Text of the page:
Major General Winfield Scott
Army of the Potomac, II Corps Commander
The Battle of Gettysburg was the highlight of Major General Winfield Scott Hancock's career. He arrived in the afternoon of the first day, and he helped establish the successful defensive battle line known as the "Fish Hook." General Hancock had command of about three-fifths of the Union forces on the third day. He was wounded, but he continued to direct operations until "Pickett's Charge" was repulsed.
General Hancock led in many other battles. He brilliantly commanded a brigade at the Battle of Williamsburg. At the Battle of Antietam, he assumed command of the 1st Division of II Corps on Bloody Lane. His division attacked Marye's Heights at the Battle of Fredericksburg with disastrous results. His division provided the rearguard for the Union retreat after the Battle of Chancellorsville. II Corps fought under his command at the Battles of the Wilderness and Spotsylvania. His corps was decimated in a frontal attack at Cold Harbor. He gave up command of II Corps during the Siege of Petersburg because of his old wound.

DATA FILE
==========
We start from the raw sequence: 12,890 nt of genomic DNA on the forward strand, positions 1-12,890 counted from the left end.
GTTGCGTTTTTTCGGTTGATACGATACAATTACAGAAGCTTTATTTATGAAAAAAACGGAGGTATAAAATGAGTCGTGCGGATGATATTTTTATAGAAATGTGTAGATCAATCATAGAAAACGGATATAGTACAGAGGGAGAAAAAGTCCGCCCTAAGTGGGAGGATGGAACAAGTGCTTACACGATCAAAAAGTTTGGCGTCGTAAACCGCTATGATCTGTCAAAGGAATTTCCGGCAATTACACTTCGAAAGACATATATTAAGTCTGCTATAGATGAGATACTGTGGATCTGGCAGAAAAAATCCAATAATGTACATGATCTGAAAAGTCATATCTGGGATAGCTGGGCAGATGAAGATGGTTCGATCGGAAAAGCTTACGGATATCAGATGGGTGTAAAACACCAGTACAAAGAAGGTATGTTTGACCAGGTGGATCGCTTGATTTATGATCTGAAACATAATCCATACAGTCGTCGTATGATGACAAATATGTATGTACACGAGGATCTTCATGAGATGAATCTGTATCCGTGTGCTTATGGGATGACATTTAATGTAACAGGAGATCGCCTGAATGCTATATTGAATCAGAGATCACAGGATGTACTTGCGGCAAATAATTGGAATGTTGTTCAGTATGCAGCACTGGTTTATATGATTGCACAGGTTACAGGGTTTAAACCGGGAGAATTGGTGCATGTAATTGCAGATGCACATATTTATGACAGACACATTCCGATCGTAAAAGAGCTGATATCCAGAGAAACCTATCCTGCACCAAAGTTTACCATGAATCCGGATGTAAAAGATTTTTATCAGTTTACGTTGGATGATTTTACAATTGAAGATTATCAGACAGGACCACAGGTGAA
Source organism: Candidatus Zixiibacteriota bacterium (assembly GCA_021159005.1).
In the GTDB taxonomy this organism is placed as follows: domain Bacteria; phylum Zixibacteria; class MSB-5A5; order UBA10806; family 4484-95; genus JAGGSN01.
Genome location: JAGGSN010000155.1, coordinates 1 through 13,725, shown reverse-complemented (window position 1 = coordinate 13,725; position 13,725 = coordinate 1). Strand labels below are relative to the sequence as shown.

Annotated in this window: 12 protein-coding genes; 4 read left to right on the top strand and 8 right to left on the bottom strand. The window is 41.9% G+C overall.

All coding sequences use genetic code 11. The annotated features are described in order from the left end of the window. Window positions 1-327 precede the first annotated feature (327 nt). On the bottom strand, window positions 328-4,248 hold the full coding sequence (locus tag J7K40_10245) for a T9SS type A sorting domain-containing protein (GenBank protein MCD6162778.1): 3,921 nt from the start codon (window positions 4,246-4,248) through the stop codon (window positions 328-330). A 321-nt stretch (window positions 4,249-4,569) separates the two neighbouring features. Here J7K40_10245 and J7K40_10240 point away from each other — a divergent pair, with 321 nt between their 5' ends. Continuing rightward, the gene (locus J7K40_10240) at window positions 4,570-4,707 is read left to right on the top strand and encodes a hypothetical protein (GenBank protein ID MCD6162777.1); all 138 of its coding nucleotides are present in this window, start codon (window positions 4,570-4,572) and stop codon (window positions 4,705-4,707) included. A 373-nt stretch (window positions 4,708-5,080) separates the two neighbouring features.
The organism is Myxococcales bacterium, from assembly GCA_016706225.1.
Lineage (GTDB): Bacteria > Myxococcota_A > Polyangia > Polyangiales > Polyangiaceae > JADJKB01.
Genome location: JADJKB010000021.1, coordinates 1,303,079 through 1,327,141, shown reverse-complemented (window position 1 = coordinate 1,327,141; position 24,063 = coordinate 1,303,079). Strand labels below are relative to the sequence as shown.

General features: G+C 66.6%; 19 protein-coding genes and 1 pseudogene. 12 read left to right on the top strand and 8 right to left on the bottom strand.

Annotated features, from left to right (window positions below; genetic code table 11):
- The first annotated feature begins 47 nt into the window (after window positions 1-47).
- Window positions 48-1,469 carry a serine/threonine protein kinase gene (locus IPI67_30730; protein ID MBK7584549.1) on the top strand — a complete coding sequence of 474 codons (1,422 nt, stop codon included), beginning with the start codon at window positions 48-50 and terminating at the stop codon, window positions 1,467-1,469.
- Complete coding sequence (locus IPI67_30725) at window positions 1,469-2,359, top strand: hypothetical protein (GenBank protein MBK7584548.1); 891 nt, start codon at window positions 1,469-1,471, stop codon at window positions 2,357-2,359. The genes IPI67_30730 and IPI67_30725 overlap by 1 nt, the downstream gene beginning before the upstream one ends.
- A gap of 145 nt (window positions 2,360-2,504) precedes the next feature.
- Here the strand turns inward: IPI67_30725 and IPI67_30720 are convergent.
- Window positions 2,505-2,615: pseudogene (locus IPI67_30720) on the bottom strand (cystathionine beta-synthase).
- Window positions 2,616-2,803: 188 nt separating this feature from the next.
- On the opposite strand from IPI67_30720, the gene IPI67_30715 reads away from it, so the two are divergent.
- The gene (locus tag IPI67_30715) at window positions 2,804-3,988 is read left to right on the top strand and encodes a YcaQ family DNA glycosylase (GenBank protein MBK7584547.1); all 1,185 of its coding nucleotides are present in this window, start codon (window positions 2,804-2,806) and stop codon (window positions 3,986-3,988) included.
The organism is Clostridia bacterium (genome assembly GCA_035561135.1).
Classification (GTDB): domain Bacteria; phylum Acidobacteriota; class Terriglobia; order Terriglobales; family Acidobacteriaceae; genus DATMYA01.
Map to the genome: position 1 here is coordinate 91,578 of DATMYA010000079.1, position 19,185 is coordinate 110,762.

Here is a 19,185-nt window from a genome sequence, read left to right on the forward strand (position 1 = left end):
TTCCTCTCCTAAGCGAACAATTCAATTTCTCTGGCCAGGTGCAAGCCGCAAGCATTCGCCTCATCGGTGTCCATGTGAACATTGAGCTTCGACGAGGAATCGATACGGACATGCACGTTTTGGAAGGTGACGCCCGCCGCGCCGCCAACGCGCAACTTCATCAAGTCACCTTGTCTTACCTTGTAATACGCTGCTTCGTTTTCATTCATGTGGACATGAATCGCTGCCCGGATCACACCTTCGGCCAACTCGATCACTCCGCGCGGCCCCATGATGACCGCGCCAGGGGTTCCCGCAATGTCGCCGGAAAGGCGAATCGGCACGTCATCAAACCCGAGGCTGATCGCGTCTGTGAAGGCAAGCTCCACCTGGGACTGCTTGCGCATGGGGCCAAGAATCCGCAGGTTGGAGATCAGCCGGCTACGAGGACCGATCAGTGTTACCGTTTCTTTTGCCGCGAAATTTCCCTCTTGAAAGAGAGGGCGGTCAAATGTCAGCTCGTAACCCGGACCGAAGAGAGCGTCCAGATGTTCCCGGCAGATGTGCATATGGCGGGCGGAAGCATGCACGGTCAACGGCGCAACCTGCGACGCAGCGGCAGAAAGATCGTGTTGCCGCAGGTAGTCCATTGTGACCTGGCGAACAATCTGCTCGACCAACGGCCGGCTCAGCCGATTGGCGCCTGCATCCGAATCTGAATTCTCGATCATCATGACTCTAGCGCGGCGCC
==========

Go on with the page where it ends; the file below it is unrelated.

Winfield Scott and his twin brother, Hilary, were born on February 14, 1824 in Landsdale, Pennsylvania. He entered the United States Military Academy at West Point at the age of sixteen. He graduated eighteenth out of a class of twenty-five in 1844. He was assigned to the infantry because of his low class standing. Later he served in the quartermaster department. During the Mexican War, he served in the army commanded by General Winfield Scott. He had been named for this military hero of the War of 1812. General Hancock was in charge of the execution of the Lincoln assassination conspirators. As commander of the Military District of Louisiana and Texas, he returned the states to civil law rule with a controversial order. Winfield Scott Hancock was the Democratic Party candidate for the presidency in 1880. He narrowly lost to James Garfield. He continued on active military duty until his death from diabetes on February 9, 1886.
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